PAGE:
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After three commercially successful feature films and as many documentaries, Jonathan Nossiter made it into Cannes Competition in 2004 with Mondovino, his global snapshot of wine and the people who make and sell it. But ďitís not about winemakingĒ he insists; itís about the people, a Dickensian cast of characters, he tells Andrew L. Urban.

In the production of Mondovino, what was the shooting ratio of footage to wine?
[laughs for a few seconds] Iíd say it was probably three litres per hour, and 500 hours of footage. There was so much material I couldnít get into the feature film so it also became a tv series Ė but it will exist on DVD as much as on television; it has nothing to do with conventional television.

What triggered and shaped your idea for a film about the winemaking world? 
The fact is, itís not about winemaking Ė or wine. Wine is the setting, but the film is really about clash of lifestyles, clash of cultures. The people Ö family tensions and so on Öit has more in common with a Dickens novel than it does with documentary. Itís a Dickensian cast of characters. I knew that wine people were unusually vivid and charismatic. I suspected that they could perform in front of the camera with the same intensity Iíd seen in some movie stars that Iíve worked with. [Ed: includes Charlotte Rampling, Stellan Skarsgard, John Hurt, Sting, Quentin Crisp]

What was or were the surprises for you in the making of the film?
How much wine I could drink and still remember not to turn the camera off [laughs]. I normally make fiction films so if I spend four years of my life doing this, it was because every day was a surprise. There is an amazing cast of characters that I have yet to meet a screen writer capable of dreaming up. This is the motivation. 

Who or what was the most memorable experience in making the film?
I try to avoid hierarchy in life as much as in wine or filmmaking Ö What was interesting to me was the accumulation of relationships. To be able to shoot one week with Brazilians in the outback of Brazil near the equator, and the following week to be in a Florentine palazzo with a decadent aristocrat discussing Mussolini. A week after that, to be with a hard nosed, combative, inventive New York (Brooklyn) wine importer Ö this was the interest. The juxtaposition of relationships Ė that was interesting.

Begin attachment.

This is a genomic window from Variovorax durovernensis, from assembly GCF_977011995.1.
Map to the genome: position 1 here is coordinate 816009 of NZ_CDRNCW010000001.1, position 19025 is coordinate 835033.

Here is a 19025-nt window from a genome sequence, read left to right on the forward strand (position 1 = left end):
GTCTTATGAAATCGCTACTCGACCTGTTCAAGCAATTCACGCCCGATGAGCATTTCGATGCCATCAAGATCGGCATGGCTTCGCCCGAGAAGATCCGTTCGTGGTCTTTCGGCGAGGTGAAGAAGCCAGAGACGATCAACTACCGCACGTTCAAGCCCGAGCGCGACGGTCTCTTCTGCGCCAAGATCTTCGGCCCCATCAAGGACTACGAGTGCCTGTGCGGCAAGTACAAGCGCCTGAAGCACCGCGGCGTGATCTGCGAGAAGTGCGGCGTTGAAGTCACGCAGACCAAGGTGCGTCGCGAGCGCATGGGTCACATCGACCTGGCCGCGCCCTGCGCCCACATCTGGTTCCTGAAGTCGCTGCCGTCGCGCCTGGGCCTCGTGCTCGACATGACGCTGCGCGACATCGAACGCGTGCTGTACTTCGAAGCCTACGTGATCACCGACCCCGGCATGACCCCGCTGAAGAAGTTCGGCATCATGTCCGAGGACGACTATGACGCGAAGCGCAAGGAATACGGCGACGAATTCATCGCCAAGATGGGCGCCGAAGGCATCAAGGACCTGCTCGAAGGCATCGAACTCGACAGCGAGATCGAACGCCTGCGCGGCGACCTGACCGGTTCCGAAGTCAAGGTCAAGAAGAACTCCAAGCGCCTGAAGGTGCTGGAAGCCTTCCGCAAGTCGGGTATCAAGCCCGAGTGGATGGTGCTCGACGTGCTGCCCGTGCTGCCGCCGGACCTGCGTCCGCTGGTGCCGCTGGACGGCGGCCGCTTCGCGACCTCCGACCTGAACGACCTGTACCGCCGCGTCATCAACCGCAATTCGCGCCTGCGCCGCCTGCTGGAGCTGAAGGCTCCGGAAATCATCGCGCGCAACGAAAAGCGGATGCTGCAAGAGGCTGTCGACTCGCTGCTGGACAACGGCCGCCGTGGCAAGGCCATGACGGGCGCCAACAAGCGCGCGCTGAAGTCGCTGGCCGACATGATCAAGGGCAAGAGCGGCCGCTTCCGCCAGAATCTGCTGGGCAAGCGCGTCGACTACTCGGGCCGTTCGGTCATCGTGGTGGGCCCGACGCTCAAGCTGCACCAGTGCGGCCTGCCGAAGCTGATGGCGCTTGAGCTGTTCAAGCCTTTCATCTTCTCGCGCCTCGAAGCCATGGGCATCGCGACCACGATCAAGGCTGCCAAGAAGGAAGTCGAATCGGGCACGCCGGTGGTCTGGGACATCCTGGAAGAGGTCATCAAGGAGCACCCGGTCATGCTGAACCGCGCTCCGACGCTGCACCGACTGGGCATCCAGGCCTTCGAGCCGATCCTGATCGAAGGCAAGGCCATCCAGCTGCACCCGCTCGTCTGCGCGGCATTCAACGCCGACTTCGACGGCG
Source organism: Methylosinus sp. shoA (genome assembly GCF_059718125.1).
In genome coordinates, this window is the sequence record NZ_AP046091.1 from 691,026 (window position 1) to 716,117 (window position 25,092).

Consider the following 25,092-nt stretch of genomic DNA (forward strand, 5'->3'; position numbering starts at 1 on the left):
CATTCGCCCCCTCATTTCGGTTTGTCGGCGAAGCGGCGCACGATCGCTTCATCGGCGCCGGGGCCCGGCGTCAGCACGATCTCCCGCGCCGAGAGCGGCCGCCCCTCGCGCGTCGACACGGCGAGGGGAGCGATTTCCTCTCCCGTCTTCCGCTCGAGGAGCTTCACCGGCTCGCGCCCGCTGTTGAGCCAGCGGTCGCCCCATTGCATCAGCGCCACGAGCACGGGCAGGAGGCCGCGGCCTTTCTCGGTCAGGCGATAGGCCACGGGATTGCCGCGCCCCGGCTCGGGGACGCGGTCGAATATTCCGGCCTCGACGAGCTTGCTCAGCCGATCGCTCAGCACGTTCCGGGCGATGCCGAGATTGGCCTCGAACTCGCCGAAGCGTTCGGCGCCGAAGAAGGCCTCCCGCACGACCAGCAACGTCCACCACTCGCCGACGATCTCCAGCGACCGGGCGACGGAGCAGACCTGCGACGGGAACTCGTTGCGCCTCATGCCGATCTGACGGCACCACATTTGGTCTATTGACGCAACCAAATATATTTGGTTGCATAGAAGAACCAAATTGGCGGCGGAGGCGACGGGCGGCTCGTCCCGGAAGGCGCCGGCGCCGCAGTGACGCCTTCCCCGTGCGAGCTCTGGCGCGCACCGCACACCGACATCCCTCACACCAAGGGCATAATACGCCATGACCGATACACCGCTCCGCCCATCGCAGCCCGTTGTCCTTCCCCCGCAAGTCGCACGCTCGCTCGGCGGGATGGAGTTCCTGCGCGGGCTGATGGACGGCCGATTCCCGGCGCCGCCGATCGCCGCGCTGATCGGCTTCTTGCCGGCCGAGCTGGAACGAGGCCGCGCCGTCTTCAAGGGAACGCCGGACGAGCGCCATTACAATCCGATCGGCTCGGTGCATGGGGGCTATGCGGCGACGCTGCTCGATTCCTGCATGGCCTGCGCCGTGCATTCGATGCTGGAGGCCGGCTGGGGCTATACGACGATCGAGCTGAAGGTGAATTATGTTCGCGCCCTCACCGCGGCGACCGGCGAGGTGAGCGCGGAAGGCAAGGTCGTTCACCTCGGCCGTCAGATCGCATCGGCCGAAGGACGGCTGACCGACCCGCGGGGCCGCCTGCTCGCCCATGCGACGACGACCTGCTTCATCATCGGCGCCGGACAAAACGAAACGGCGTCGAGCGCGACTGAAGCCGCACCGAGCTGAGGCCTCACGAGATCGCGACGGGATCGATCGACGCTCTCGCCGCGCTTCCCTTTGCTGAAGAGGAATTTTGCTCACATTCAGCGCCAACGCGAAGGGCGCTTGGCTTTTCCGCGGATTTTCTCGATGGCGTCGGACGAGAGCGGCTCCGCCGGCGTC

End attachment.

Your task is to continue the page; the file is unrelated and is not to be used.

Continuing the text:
How has the making of Mondovino changed your view of the world of wine and its people?
Iíd say itís changed my view of the world in general because whence goes the wine world goes the world. The film is intended for non-wine people. To have the privilege to travel to 10 countries and look at the lifestyle of the rich and famous as well as the poor and marginal and everyone in between, has given me a greater sense of the human dimension of globalization. Itís an intimate look at what it means for human beings to be engaged in combat for and against globalization.

Youíre a filmmaker but also a trained sommelier with a track record at some fine New York restaurants; which came first and what led to each career strand?
Simultaneous Ö I keep not answering your questions, Iím sorry! I started working in restaurants in Paris when I was 15 and I started making films at about 20. Once my film career took off, I didnít want to let go of the wine side. Although wine writers tend to be more pretentious than anyone, wine people are less pretentious than film people, so itís a good antidote to the film biz. 

In fact you have another passion Ė art. You trained at the Beaux Arts in Paris and the San Francisco Art Institute, among others, and you merged filmmaking with art appreciation in Losing the Thread, a film about art fraud, tourism and the male ego Ö
Yeah, I was a shitty painter. But filmmaking is the trash heap for people with no discernable skill in anything else. Just as wine attracts people Ė except winemakers - who are basically one form of a fraud or another Ė including me. It means nothing to be a sommelier. Itís a joke. 

What wine or wines would you recommend to accompany the film?
Mmmmm Ö whatever wine gives you pleasure. Wine is like us; it is as infinitely varied and complex, so I would no more prescribe a girlfriend for you than I would wish you to prescribe me a wine. But if you have any suggestions Ö.[laughs]

Jonathan Nossiter currently lives in Rio de Janiero and is working on a film about foreigners living in Rio, again working with Charlotte Rampling and Stellan Skarsgard, among others. ďAll friends Ė we want to make a film about foreigners running amok in Rio.Ē 

Published September 15, 2005

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Jonathan Nossiter


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